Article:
Although the 2015 U.S. Dietary Guidelines recommend a higher intake of whole grain foods, considerable challenges limit the frequency of use and overall consumption. The objectives of this study were to increase whole grain consumption by gaining a better understanding of whole grain challenges in restaurant settings, along with improving whole-wheat flour (WWF) end-product (tortilla) quality. Current use of whole grains and factors that influence future whole grain use in restaurants were examined with 30 Chinese restaurants via face-to-face or phone interviews. Moreover, the acceptability of brown and white rice was compared in a restaurant setting. Results suggest that future efforts might focus on increasing the availability of brown rice in restaurants, so it becomes an easily accessible and desirable food choice for brown rice eaters. Incorporating WWF into tortillas is a practical approach to introduce more whole grains into the American diet and potentially increase whole grain consumption. Reducing the median particle sizes of WWFs from ~175 μm to ~130 μm would significantly improve the WWF tortilla quality. In addition, A leavening system including 2% sodium bicarbonate (and equivalent SALP acid), 177°C hot-press temperature, and 25°C dough temperature would be most suited to produce more opaque WWF tortillas. Lastly, sprouted WWF would bring benefits to WWF tortilla’s baking performance, i.e. better appearance, higher consumer acceptability, and longer shelf life. Therefore, with an optimal particle size range, optimized chemical leavening system and processing condition, and the incorporation of sprouted WWF, the quality of whole wheat tortilla has been improved.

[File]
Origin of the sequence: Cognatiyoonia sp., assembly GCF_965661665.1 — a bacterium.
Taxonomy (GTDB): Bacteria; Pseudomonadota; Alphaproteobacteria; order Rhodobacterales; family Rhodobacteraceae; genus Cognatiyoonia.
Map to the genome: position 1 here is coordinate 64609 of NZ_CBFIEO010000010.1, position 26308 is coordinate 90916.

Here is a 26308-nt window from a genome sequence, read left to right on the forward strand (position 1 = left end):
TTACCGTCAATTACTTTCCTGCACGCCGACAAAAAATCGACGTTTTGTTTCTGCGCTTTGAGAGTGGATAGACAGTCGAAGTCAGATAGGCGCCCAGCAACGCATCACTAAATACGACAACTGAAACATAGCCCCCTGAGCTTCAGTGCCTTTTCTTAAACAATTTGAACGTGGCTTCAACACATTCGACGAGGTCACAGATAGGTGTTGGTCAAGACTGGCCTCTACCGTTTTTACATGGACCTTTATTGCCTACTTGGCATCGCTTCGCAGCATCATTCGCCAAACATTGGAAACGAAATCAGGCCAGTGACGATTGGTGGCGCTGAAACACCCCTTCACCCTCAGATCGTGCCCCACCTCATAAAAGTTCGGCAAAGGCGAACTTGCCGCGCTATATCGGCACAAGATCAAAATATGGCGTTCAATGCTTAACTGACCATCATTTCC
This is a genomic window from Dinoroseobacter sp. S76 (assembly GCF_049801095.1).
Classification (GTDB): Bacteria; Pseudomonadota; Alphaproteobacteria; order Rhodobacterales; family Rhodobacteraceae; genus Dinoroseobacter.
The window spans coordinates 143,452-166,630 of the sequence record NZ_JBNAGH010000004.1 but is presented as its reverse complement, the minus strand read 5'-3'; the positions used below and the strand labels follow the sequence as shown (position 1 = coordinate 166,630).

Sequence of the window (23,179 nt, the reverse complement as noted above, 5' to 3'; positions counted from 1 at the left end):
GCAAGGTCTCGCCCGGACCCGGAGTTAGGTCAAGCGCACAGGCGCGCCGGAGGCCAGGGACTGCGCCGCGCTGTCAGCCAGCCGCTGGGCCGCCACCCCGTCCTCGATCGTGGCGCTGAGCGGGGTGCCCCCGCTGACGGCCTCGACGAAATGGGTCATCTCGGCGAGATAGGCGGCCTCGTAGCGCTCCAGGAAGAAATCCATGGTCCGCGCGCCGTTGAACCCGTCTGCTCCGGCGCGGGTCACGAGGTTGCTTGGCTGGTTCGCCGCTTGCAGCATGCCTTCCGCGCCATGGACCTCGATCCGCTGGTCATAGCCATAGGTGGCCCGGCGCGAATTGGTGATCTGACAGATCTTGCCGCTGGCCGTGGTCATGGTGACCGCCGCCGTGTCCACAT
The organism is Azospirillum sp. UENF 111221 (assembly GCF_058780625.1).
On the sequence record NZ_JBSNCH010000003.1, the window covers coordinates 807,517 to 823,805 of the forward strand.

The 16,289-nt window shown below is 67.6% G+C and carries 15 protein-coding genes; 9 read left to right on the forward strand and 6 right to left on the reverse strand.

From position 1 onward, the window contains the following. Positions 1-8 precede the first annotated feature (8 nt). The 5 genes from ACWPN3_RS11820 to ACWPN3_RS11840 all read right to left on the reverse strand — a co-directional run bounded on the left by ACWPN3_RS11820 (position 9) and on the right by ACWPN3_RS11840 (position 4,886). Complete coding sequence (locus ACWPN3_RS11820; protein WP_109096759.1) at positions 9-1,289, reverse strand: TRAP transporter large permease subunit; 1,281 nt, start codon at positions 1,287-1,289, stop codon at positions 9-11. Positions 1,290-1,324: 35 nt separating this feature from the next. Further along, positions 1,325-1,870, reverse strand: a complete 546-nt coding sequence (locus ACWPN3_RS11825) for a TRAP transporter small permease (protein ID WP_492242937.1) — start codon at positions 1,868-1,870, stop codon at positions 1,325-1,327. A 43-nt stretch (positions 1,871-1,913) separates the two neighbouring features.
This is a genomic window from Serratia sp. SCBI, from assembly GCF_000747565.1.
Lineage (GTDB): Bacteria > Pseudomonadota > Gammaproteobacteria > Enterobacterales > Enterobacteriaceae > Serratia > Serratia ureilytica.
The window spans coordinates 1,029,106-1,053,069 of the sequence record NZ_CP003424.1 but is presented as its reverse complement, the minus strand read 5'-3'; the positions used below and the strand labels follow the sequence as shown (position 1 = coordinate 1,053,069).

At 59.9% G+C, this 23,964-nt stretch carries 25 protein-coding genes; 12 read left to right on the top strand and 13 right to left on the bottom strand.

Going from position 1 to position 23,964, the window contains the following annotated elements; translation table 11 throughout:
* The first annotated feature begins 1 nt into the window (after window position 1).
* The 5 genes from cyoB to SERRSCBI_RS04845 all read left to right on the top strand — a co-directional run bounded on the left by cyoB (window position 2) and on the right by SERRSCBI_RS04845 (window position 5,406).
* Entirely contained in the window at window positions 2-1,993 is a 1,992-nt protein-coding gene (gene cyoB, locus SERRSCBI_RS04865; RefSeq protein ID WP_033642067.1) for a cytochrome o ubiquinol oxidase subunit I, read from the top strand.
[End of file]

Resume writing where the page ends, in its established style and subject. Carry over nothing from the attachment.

University of Minnesota Ph.D. dissertation. August 2016. Major: Food Science. Advisor: Leonard Marquart. 1 computer file (PDF); xv, 157 pages.
Increasing the understanding of whole grain use and consumption, and improving whole wheat tortilla quality.
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